Hypothermia

Hypothermia occurs more commonly in those individuals who have underlying disease or are incapacitated, such as under the influence of alcohol. People can die from improperly heated homes or apartments or if they are caught outside in the cold. Alcoholics can become hypothermic if they fall asleep in the cold while inebriated. Nursing home patients can succumb to the cold after becoming confused and walking outdoors during winter months.

There are usually no external signs of trauma unless the individual was rendered incapacitated by an injury before dying from the cold.

"Paradoxical undressing" may occur because the individual may begin to undress while dying from the cold. This may appear suspicious if the decedent is a naked woman found outside with her clothes strewn about. An initial impression may suggest sexual assault, but further investigation should uncover the correct manner and cause of death.

Electrution Death Naked Woman
figure 11.2 There may be very few injuries from low voltage deaths; these small lesions are typical and may be easy to miss.
Gunshot Wound Through Cloth
figure 11.3 The only injury to this man who died of electrocution is a burned-off left little finger. This was probably the entrance site. See next photo.
Death From Gunshot Chest
figure 11.5 A closer view of the missing finger. The man died because the charge traveled up through the arm and across his chest into the heart.
Gunshot Wounds The Arm
figure 11.4 He was working on this electrical box at his farm. The wires were "hot" and he thought he could work around them safely. See next photo.
Gunshot Wounds
figure 11.6 Entrance burns from grabbing a "hot" wire.
Gunshot Wound Hand
figure 11.7 Burn mark of entrance.
Electricution Burns
figure 11.9 This man was both electrocuted and burned. He has direct injuries from the electrocution and burns from his clothing. See next photo.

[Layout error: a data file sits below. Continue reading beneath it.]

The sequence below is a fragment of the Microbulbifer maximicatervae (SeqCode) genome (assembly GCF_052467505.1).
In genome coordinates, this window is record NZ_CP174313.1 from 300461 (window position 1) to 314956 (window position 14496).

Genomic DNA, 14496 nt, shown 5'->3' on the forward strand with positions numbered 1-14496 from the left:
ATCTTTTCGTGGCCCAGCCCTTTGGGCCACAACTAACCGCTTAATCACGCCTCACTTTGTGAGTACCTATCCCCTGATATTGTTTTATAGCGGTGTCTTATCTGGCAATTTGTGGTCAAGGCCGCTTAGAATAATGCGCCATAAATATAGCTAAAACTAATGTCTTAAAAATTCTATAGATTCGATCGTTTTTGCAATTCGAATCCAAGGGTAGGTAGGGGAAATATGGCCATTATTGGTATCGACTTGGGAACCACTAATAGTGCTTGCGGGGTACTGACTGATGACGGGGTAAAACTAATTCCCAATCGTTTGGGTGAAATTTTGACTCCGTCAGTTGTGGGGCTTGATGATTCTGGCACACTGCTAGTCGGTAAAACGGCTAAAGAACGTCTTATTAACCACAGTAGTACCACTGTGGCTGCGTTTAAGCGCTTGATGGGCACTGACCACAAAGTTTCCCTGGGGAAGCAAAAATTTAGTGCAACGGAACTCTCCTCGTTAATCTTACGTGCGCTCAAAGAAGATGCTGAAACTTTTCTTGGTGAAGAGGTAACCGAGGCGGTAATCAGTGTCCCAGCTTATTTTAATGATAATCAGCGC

Slippage Skin
figure 11.11 Another case of skin slippage caused by the heat during an electrocution.
Gunshot Wounds
figure 11.8 The arrow points to an outline of the head of pliers the man was holding in his right hand. He was crawling on the ground under a house fixing the wiring when he came into contact with an uninsulated wire. The burn on the chest indicates the path of the charge throughout the heart.
Electrocution Burns Body
figure 11.10 There is skin slippage of the hands caused by the heat.
Electrocution Burns Body
figure 11.12 This young man was on his internship with a cable company when he touched a high tension wire (70,000 volts) with some metal rods. See next photo.
Under Chin Gunshot Wound
figure 11.13 He had significant flash burns under his clothing from the heat. See next photo.
figure 11.15 The burning of the body did not occur in any systematic order. Some parts of the body were not burned. See next photo.
480 Volt Burn9mm Gunshot Wounds Arm
figure 11.14 Flash burns of the arm under the clothing. See next photo.
9mm Gunshot Wounds Arm
figure 11.16 There was significant injury to the back. See next photo.

figure 11.17 One leg was much more damaged than the other. See next photo.

Gun Shot Wound The Leg
figure 11.18 His left ear was almost completely burned off. This was probably the exit site.
Gunshot Wound Leg
figure 11.20 High voltage electrocutions can cause significant injuries. This foot was burned off when a person stepped on a high voltage wire.
Gunshot Wound
figure 11.22 Many people who die of overdoses do so in squalid living conditions. See next photo.
Gunshot Wound Chest